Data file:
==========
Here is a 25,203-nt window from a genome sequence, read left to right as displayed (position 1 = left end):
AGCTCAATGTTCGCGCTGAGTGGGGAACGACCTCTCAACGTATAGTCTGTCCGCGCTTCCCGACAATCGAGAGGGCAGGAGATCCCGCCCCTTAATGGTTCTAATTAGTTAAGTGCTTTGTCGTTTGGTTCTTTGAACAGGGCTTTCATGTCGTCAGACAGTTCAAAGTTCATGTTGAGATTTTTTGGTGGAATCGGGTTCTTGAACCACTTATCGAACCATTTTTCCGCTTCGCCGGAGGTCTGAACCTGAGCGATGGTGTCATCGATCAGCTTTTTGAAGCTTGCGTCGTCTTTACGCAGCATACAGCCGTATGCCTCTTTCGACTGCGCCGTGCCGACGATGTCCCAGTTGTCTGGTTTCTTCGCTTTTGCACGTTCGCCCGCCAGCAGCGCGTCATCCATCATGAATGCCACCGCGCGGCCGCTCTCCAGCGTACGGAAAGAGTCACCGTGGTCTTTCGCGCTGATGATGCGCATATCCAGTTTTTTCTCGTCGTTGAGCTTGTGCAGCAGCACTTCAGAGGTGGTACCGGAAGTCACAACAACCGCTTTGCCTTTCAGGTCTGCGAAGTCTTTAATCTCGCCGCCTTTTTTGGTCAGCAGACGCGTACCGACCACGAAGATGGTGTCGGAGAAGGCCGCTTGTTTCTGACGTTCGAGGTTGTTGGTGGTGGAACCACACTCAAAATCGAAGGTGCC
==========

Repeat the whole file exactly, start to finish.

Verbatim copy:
Here is a 25,203-nt window from a genome sequence, read left to right as displayed (position 1 = left end):
AGCTCAATGTTCGCGCTGAGTGGGGAACGACCTCTCAACGTATAGTCTGTCCGCGCTTCCCGACAATCGAGAGGGCAGGAGATCCCGCCCCTTAATGGTTCTAATTAGTTAAGTGCTTTGTCGTTTGGTTCTTTGAACAGGGCTTTCATGTCGTCAGACAGTTCAAAGTTCATGTTGAGATTTTTTGGTGGAATCGGGTTCTTGAACCACTTATCGAACCATTTTTCCGCTTCGCCGGAGGTCTGAACCTGAGCGATGGTGTCATCGATCAGCTTTTTGAAGCTTGCGTCGTCTTTACGCAGCATACAGCCGTATGCCTCTTTCGACTGCGCCGTGCCGACGATGTCCCAGTTGTCTGGTTTCTTCGCTTTTGCACGTTCGCCCGCCAGCAGCGCGTCATCCATCATGAATGCCACCGCGCGGCCGCTCTCCAGCGTACGGAAAGAGTCACCGTGGTCTTTCGCGCTGATGATGCGCATATCCAGTTTTTTCTCGTCGTTGAGCTTGTGCAGCAGCACTTCAGAGGTGGTACCGGAAGTCACAACAACCGCTTTGCCTTTCAGGTCTGCGAAGTCTTTAATCTCGCCGCCTTTTTTGGTCAGCAGACGCGTACCGACCACGAAGATGGTGTCGGAGAAGGCCGCTTGTTTCTGACGTTCGAGGTTGTTGGTGGTGGAACCACACTCAAAATCGAAGGTGCC